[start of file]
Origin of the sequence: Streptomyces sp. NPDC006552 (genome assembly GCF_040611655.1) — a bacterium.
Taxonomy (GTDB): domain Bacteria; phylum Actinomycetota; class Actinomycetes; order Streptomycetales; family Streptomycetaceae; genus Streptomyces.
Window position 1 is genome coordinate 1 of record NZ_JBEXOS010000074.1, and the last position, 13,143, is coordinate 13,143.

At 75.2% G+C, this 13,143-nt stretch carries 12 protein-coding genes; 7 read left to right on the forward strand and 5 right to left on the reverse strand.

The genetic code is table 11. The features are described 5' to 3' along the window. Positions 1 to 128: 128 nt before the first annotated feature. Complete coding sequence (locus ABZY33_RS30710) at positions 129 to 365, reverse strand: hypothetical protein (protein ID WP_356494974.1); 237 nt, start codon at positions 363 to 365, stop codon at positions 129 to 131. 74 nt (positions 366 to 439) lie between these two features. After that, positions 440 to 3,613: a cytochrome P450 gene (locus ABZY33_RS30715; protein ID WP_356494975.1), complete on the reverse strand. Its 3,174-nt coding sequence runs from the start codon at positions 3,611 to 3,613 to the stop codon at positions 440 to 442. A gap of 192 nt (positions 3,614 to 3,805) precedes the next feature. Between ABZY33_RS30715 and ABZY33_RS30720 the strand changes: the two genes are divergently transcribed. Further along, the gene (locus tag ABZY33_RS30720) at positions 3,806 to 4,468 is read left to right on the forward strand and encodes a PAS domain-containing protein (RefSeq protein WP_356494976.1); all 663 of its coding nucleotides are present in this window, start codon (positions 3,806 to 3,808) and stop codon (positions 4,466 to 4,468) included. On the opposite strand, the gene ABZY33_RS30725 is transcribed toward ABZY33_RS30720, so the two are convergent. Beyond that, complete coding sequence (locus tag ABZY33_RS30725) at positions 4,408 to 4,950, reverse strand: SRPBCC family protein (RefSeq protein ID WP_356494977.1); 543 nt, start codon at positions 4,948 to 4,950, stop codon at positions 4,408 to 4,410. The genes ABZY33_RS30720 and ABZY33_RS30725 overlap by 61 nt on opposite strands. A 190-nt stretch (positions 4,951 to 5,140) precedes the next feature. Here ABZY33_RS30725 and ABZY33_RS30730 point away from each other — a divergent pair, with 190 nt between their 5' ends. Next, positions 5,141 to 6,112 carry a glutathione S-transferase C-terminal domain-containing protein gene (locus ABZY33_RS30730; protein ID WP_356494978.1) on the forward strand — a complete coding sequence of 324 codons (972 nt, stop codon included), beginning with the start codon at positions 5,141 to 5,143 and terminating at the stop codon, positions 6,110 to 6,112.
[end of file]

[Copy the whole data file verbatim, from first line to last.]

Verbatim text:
Origin of the sequence: Streptomyces sp. NPDC006552 (genome assembly GCF_040611655.1) — a bacterium.
Taxonomy (GTDB): domain Bacteria; phylum Actinomycetota; class Actinomycetes; order Streptomycetales; family Streptomycetaceae; genus Streptomyces.
Window position 1 is genome coordinate 1 of record NZ_JBEXOS010000074.1, and the last position, 13,143, is coordinate 13,143.

At 75.2% G+C, this 13,143-nt stretch carries 12 protein-coding genes; 7 read left to right on the forward strand and 5 right to left on the reverse strand.

The genetic code is table 11. The features are described 5' to 3' along the window. Positions 1 to 128: 128 nt before the first annotated feature. Complete coding sequence (locus ABZY33_RS30710) at positions 129 to 365, reverse strand: hypothetical protein (protein ID WP_356494974.1); 237 nt, start codon at positions 363 to 365, stop codon at positions 129 to 131. 74 nt (positions 366 to 439) lie between these two features. After that, positions 440 to 3,613: a cytochrome P450 gene (locus ABZY33_RS30715; protein ID WP_356494975.1), complete on the reverse strand. Its 3,174-nt coding sequence runs from the start codon at positions 3,611 to 3,613 to the stop codon at positions 440 to 442. A gap of 192 nt (positions 3,614 to 3,805) precedes the next feature. Between ABZY33_RS30715 and ABZY33_RS30720 the strand changes: the two genes are divergently transcribed. Further along, the gene (locus tag ABZY33_RS30720) at positions 3,806 to 4,468 is read left to right on the forward strand and encodes a PAS domain-containing protein (RefSeq protein WP_356494976.1); all 663 of its coding nucleotides are present in this window, start codon (positions 3,806 to 3,808) and stop codon (positions 4,466 to 4,468) included. On the opposite strand, the gene ABZY33_RS30725 is transcribed toward ABZY33_RS30720, so the two are convergent. Beyond that, complete coding sequence (locus tag ABZY33_RS30725) at positions 4,408 to 4,950, reverse strand: SRPBCC family protein (RefSeq protein ID WP_356494977.1); 543 nt, start codon at positions 4,948 to 4,950, stop codon at positions 4,408 to 4,410. The genes ABZY33_RS30720 and ABZY33_RS30725 overlap by 61 nt on opposite strands. A 190-nt stretch (positions 4,951 to 5,140) precedes the next feature. Here ABZY33_RS30725 and ABZY33_RS30730 point away from each other — a divergent pair, with 190 nt between their 5' ends. Next, positions 5,141 to 6,112 carry a glutathione S-transferase C-terminal domain-containing protein gene (locus ABZY33_RS30730; protein ID WP_356494978.1) on the forward strand — a complete coding sequence of 324 codons (972 nt, stop codon included), beginning with the start codon at positions 5,141 to 5,143 and terminating at the stop codon, positions 6,110 to 6,112.